Dequindre Cut: The Dequindre Cut reminds me of the High Line in NYC. Previously a railroad, now it’s a recreational path that runs along abandoned buildings, graffiti art, installations. It takes you from the city to the riverfront, where you can view across to Windsor, Canada. It’s a pleasant stroll alongside pedestrians, Bird scooter riders and bikers.

Fisher Building: An art deco building that’s open to the public. Check it out if you’re an architecture and/or interior design fanatic. Or you simply appreciate the history of the city.

The Guardian Building: Similar to the above about the Fisher Building, it’s an art deco building that’s open to the public and worth checking out!

Eat

Anthology Coffee: This cafe was recommended by the company of Aunt Ness, who were at the Eastern Market selling tortilla chips and salsa. It’s a hidden entrance, with no sign but it’s a spacious and quiet cafe to enjoy coffee.

Madcap Coffee: Located next to the Shinola Hotel, Madcap offers alcohol and the standard coffee menu. It’s a great place to stopover and people watch, while enjoying their coffee.

Great Lakes Coffee Roasting Co: We ended up mid-town to visit a friend and there were a lot of students at this cafe. The lavender latte was spot-on!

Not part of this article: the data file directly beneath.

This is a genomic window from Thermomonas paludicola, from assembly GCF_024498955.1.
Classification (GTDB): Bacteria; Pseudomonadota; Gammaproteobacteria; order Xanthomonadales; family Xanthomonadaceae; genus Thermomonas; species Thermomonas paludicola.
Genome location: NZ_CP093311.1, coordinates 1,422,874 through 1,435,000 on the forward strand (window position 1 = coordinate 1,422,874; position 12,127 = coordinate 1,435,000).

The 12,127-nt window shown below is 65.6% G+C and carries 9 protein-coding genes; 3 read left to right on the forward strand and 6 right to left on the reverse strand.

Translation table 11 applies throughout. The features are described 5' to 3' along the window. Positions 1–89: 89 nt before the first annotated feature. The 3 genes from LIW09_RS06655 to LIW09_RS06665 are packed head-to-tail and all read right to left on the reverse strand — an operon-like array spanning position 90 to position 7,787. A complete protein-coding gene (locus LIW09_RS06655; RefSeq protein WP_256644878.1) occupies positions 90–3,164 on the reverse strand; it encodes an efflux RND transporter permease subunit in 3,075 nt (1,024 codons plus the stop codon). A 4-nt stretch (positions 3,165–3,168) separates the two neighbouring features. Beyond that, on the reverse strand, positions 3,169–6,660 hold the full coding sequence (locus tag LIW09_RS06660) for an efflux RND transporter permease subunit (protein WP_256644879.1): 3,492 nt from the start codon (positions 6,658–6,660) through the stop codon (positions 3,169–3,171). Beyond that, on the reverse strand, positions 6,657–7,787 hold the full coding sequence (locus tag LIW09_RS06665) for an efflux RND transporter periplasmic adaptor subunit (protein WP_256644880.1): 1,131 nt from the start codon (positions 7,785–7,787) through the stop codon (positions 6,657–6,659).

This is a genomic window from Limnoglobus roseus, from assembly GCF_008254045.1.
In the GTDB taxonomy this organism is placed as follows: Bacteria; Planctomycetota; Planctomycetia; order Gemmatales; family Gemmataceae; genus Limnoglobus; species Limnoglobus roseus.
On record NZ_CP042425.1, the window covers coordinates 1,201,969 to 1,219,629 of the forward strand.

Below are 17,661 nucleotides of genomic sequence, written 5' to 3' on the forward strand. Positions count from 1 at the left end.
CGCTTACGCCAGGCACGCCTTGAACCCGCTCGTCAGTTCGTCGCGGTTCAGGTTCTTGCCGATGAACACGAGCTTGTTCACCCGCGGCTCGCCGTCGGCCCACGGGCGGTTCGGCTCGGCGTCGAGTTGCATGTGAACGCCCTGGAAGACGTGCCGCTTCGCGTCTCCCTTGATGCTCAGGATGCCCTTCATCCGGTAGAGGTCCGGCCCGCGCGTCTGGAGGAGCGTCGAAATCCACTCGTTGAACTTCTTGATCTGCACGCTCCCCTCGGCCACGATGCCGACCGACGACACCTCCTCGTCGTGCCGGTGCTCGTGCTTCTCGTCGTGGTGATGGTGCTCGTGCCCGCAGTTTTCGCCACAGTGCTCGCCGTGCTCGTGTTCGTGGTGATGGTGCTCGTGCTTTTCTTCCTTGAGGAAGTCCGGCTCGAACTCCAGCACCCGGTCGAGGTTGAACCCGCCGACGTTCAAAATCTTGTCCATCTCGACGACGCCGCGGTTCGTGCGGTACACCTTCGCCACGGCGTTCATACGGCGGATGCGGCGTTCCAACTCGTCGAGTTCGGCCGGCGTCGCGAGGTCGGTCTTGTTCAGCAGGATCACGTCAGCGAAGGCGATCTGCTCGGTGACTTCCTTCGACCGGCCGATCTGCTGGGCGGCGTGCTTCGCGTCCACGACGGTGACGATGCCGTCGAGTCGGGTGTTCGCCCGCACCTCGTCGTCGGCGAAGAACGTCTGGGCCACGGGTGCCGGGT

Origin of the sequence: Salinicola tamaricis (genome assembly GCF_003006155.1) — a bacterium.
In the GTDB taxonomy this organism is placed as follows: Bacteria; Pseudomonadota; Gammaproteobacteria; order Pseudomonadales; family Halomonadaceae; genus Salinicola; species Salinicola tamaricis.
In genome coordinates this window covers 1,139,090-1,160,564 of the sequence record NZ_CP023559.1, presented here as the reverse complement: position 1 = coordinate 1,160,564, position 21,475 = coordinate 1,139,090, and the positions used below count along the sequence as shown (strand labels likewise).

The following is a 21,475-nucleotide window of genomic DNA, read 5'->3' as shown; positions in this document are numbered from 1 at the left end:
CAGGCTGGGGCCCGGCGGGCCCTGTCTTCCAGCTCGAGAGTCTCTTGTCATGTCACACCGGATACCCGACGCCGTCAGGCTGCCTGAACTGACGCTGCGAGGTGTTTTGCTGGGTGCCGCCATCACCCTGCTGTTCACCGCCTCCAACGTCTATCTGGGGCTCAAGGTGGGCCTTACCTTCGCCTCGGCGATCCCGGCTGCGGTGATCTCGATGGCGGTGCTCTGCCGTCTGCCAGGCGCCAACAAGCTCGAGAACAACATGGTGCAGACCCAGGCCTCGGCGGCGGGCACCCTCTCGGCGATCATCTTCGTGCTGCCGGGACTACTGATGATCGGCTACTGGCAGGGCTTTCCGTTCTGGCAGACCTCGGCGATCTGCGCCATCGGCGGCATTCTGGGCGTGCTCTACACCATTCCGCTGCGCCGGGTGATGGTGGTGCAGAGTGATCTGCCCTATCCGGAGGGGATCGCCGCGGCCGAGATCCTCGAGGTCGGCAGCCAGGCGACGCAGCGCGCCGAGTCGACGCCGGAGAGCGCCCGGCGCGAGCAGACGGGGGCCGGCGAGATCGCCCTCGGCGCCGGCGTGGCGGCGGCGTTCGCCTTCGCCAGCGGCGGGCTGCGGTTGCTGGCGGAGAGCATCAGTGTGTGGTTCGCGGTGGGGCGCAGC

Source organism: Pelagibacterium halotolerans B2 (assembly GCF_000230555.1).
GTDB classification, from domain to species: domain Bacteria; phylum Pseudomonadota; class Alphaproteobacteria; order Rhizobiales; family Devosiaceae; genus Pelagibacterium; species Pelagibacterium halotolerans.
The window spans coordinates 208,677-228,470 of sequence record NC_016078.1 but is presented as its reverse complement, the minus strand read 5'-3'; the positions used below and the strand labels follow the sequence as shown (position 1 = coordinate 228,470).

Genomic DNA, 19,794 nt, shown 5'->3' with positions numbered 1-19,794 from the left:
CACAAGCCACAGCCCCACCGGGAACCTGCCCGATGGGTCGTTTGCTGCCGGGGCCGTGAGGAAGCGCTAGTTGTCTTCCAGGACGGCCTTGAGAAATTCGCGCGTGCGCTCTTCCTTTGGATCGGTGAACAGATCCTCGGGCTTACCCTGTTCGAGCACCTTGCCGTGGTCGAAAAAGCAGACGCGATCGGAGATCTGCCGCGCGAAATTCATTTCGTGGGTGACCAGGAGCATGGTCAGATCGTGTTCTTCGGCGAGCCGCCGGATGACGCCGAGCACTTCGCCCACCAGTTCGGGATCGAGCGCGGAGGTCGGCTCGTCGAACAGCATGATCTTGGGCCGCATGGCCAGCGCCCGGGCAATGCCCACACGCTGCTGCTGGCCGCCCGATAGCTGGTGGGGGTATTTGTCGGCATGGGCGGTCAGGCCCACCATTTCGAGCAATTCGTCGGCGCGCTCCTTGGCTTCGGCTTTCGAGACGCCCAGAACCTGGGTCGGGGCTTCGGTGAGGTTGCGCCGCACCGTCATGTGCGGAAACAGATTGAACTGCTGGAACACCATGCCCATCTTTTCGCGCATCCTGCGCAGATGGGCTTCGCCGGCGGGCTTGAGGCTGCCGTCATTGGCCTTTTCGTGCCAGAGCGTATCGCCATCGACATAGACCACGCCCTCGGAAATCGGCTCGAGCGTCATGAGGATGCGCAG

Green Dot Stables: If you ask any Detroit native where to eat, Green Dot Stables is the restaurant. It’s a horse racing themed interior, with mini sliders and sides that start at $1. Definitely worth checking out if you need a snack!

Sister Pie: There was a line the morning we visited for some savoury pies. If you’re looking for some cookies, brownies and pies - this is the place to visit!

Penny Red’s: We love us some fried chicken and Penny Red’s was delicious! Offering up different hot sauces, this place was a fun venue to play some shuffleboard, drink some beer and then wander about downtown.

Give Detroit a chance. Have fun!

- Robyn

Souper Sweet Potato Potage!

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Let’s start off with the major player in the creation of Soup Stock Tokyo’s Sweet Potato Potage: Google Translate. Yes, here’s the short story: Ken wanted to buy a Japanese cookbook when we were travelling in Japan back in November. Well, he bought one from Soup Stock Tokyo after we tried one of their soups and…did we mention we don’t speak or read Japanese?

Anyway, we decided on the Sweet Potato Potage purely based out of the visuals since we had no idea what the title of the recipe was. After that selection, that’s when the power of Google Translate came into play. We translated the ingredients required, and as we were cooking along, it translated each step as we needed. I know this sounds like we’re selling Google here, but trust us, we were not paid.

Back to the actual recipe, we never made soup with sweet potato before so it was interesting to make and to taste. It was creamy and smooth, but the recipe called for milk. All in all, an easy recipe to replicate if you have mushrooms, sweet potato, onion, garlic and milk.

-Robyn

P.S: we’re not afraid to tackle other recipes in foreign languages :)